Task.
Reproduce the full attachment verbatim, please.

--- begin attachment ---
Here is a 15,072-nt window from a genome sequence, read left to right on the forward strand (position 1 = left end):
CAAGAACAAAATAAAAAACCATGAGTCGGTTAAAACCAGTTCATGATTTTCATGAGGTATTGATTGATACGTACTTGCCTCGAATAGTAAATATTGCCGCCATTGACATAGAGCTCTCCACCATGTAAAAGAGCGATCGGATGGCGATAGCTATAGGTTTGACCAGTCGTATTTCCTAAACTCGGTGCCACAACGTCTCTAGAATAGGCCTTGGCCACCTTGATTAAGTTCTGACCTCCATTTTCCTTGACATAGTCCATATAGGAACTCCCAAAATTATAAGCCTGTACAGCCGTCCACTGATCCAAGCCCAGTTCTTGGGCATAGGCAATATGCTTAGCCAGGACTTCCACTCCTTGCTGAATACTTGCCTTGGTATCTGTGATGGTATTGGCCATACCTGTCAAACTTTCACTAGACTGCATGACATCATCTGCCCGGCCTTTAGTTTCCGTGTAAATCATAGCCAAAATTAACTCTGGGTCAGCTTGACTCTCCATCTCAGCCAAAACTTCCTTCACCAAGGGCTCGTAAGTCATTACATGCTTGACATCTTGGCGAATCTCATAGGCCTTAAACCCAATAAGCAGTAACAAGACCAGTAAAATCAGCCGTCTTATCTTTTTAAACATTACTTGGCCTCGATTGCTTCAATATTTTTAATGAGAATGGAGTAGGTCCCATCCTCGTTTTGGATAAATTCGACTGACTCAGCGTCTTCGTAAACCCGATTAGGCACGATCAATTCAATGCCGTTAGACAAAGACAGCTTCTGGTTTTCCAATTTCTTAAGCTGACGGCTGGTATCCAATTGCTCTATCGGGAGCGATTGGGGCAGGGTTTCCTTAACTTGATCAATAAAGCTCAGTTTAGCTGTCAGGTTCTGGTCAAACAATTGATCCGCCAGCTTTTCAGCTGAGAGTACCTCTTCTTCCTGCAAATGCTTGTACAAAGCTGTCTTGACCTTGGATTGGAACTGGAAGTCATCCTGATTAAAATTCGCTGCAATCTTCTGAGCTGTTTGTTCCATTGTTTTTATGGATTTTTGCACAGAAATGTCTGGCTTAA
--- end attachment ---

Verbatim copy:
Here is a 15,072-nt window from a genome sequence, read left to right on the forward strand (position 1 = left end):
CAAGAACAAAATAAAAAACCATGAGTCGGTTAAAACCAGTTCATGATTTTCATGAGGTATTGATTGATACGTACTTGCCTCGAATAGTAAATATTGCCGCCATTGACATAGAGCTCTCCACCATGTAAAAGAGCGATCGGATGGCGATAGCTATAGGTTTGACCAGTCGTATTTCCTAAACTCGGTGCCACAACGTCTCTAGAATAGGCCTTGGCCACCTTGATTAAGTTCTGACCTCCATTTTCCTTGACATAGTCCATATAGGAACTCCCAAAATTATAAGCCTGTACAGCCGTCCACTGATCCAAGCCCAGTTCTTGGGCATAGGCAATATGCTTAGCCAGGACTTCCACTCCTTGCTGAATACTTGCCTTGGTATCTGTGATGGTATTGGCCATACCTGTCAAACTTTCACTAGACTGCATGACATCATCTGCCCGGCCTTTAGTTTCCGTGTAAATCATAGCCAAAATTAACTCTGGGTCAGCTTGACTCTCCATCTCAGCCAAAACTTCCTTCACCAAGGGCTCGTAAGTCATTACATGCTTGACATCTTGGCGAATCTCATAGGCCTTAAACCCAATAAGCAGTAACAAGACCAGTAAAATCAGCCGTCTTATCTTTTTAAACATTACTTGGCCTCGATTGCTTCAATATTTTTAATGAGAATGGAGTAGGTCCCATCCTCGTTTTGGATAAATTCGACTGACTCAGCGTCTTCGTAAACCCGATTAGGCACGATCAATTCAATGCCGTTAGACAAAGACAGCTTCTGGTTTTCCAATTTCTTAAGCTGACGGCTGGTATCCAATTGCTCTATCGGGAGCGATTGGGGCAGGGTTTCCTTAACTTGATCAATAAAGCTCAGTTTAGCTGTCAGGTTCTGGTCAAACAATTGATCCGCCAGCTTTTCAGCTGAGAGTACCTCTTCTTCCTGCAAATGCTTGTACAAAGCTGTCTTGACCTTGGATTGGAACTGGAAGTCATCCTGATTAAAATTCGCTGCAATCTTCTGAGCTGTTTGTTCCATTGTTTTTATGGATTTTTGCACAGAAATGTCTGGCTTAA